color key — blue: mental health; yellow: relationships; green: self-reflection. contrast of light and dark correlates with bright and somber tones of voice.

Putting Yourself First

Putting Yourself First

Putting Yourself First

Putting Yourself First

I wanted to leave the town I was in. High school had been overtly angsty and inclusion/acceptance was something I had been seeking from an early age. Even though my mother was nothing but supportive, male figures had been lacking my entire life and for some reason, that was who I was seeking validation from.

We first met when I was twelve and he was dating my 17-year-old stepsister. She dated a lot, so this was no different to meeting any of her previous or future boyfriends. 

Four years later, he contacted me via the internet. I was 16 and was nearing the end of year 11, halfway through finishing my art major. His mum had an exhibition coming up in the city that they lived and he had asked if I wanted to help set it up. It was out of the blue, but what a great weekend escape and opportunity to visit somewhere I hadn’t been.

Fast forward a year of a heart-breaking secret relationship in which:

I had lost my stepsister’s ‘love’ and talking rights to anyone we mutually knew (which was 90% of the people I knew). I had attempted to contact my father, only to be openly disowned in front of his colleagues and become apparently nonexistent, as he ‘didn’t have a daughter.’ I lost my virginity and assumed that would bring a loving and unbreakable bond in the relationship, only to find out he was with different girls on the weekends I wasn’t visiting.

The one girl I found out about was younger than me I met her sitting opposite me in a group of people I had considered friends. She was sitting on the lounge and I was on the floor, he was acting completely normal in that I didn’t seem like his ‘girlfriend’ to anyone who didn’t know, just as she didn’t either. It’s wasn’t until he offered her a drink and their knees were in close proximity that I saw the similarity in their bruises. He had taken her virginity on the floor I was sitting on last night, I had arrived on the bus that morning.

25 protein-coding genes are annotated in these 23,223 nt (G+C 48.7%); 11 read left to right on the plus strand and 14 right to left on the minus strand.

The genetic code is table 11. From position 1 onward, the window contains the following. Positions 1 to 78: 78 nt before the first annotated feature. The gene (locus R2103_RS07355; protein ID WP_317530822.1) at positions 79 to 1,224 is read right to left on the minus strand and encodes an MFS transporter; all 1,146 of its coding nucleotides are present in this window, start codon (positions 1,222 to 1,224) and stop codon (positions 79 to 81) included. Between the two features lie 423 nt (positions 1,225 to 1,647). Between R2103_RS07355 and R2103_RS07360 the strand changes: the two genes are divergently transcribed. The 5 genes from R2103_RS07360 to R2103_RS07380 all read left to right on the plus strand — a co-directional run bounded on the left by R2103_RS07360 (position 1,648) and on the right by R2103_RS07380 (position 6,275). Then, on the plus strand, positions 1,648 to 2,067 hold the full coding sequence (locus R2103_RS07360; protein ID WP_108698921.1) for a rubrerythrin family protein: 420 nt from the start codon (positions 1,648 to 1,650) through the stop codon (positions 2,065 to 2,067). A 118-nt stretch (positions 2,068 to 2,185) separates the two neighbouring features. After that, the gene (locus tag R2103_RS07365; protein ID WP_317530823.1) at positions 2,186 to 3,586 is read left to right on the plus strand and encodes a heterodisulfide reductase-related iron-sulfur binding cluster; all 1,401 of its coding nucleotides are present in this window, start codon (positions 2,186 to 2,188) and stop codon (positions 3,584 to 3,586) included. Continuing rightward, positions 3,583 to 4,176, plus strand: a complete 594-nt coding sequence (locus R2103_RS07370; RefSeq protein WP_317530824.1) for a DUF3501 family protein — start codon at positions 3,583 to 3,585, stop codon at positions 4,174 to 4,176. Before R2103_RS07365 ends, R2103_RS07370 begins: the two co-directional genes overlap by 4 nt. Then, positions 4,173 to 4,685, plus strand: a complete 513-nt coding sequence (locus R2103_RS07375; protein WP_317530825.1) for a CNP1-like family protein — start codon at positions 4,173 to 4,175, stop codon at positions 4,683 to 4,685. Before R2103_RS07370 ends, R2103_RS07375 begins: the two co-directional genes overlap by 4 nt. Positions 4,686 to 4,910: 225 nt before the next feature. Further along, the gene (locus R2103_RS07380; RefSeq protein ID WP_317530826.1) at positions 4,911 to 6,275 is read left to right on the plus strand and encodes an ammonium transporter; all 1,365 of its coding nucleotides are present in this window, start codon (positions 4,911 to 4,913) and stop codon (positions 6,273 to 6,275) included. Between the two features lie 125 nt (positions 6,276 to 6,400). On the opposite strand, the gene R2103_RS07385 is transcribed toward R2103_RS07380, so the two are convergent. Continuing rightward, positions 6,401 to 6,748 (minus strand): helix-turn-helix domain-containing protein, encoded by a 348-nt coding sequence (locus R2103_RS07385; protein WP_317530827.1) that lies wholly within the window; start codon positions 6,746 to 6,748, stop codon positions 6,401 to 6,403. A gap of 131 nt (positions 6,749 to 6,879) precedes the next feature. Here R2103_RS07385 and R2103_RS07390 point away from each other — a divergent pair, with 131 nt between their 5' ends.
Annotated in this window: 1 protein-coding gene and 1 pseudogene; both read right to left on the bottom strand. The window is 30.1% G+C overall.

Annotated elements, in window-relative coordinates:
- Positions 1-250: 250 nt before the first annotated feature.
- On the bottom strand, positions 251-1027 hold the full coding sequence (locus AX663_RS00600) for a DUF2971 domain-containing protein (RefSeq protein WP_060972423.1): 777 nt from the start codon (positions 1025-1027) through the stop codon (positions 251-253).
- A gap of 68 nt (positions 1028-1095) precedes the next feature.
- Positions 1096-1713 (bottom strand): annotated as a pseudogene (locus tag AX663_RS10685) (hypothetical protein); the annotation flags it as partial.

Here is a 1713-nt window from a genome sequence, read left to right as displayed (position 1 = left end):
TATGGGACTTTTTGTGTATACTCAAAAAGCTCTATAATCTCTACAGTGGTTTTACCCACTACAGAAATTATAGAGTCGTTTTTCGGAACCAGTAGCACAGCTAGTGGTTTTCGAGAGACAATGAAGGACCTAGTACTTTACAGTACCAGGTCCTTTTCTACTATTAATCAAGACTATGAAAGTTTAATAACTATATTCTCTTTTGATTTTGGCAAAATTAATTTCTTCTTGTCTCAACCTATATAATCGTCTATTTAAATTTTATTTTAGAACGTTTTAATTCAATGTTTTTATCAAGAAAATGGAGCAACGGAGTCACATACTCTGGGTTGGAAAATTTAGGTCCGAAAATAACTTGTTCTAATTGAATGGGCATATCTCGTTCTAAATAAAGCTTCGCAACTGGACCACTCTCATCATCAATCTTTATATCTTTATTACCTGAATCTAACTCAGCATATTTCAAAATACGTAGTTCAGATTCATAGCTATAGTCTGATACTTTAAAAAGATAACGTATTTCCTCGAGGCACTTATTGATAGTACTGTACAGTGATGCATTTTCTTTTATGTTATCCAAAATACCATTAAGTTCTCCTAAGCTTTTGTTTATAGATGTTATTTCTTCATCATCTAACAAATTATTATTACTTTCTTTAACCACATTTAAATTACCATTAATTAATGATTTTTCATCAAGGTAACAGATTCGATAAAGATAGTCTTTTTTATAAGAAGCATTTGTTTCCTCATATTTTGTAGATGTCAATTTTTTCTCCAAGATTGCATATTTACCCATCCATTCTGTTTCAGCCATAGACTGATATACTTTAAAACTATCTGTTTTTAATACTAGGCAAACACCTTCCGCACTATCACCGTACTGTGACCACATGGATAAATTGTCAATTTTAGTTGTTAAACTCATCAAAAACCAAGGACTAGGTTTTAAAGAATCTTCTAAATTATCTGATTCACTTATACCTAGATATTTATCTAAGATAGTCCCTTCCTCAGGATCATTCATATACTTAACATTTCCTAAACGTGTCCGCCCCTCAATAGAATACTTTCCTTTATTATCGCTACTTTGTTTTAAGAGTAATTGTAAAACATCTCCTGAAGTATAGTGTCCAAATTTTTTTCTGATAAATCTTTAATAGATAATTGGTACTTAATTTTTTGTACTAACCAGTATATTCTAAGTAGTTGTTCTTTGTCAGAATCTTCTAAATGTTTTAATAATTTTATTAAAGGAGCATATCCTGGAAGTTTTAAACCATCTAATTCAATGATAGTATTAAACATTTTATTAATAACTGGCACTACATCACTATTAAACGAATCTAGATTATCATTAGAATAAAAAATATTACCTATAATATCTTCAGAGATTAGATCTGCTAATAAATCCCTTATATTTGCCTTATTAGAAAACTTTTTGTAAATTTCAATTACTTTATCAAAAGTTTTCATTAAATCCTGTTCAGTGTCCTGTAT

Not being able to make sense of it, I waited until we left. On the way back to his place, holding hands now that we were out of sight from people he knew, I asked who the new girl was. He simply told me her name and mentioned that he thought we would be great friends. After some silence he told me he had something to confess, he’d kissed the new girl. I felt sick and wanted to go home, book a bus that instant and leave. But he assured me that that was it and there was nothing to worry about. So I stayed through the weekend and whatever we did, she was invited. It was so uncomfortable and when it was finally time to leave, I cried the entire bus trip home. It took a week, but I’d decided that was it,I didn’t want anything to do with him.

Three months later, I moved in with him. He’d contacted and explained he didn’t realise what he’d lost until I cut him out. 

Five years later and we were married. I still don’t know how I did it. I remember downing a bottle of spirits to gain the courage to walk down the aisle. Obviously there were happy times, but I never trusted him and everyone would always state how lucky he was to have such a lovely partner. 

The entire year after the wedding I felt trapped and suffocated, without realising I felt trapped and suffocated. I was physically healthy, eating and exercising like people wish they could. Yet, my skin was covered in rashes and breakouts like you wouldn’t believe. I even gave myself shingles with all the internal stress I couldn’t voice. My body was trying to tell me how depressed I was, but I wasn’t listening.

Seven years into the relationship I called it quits. We had an open conversation and I explained how unhappy I was and no matter how much I tried, I couldn’t trust him. His own friends told me how he spoke to girls when they were away on trips. We both cried, but I felt relief. 

We lived in the same house until the lease ran out. He would see other people, our agreement was as long as they weren’t in our friend circle and he didn’t bring them to this house, it was fine. 

Of course the agreement was broken and we had to start telling people. Everyone was so confused and so disgustingly sorry for me. As if I was obviously the one getting screwed over and this must have been his decision. I couldn’t care less about explaining the truth to people, only the few I considered actual friends. 

It’s difficult when everyone pities you, yet you’re at the strongest you’ve ever been. It’s also difficult when he can do whatever he wants, but when you find the love of your life, he tries to derail it.

It’s difficult to put yourself first, but when you do, there is nothing else like it.

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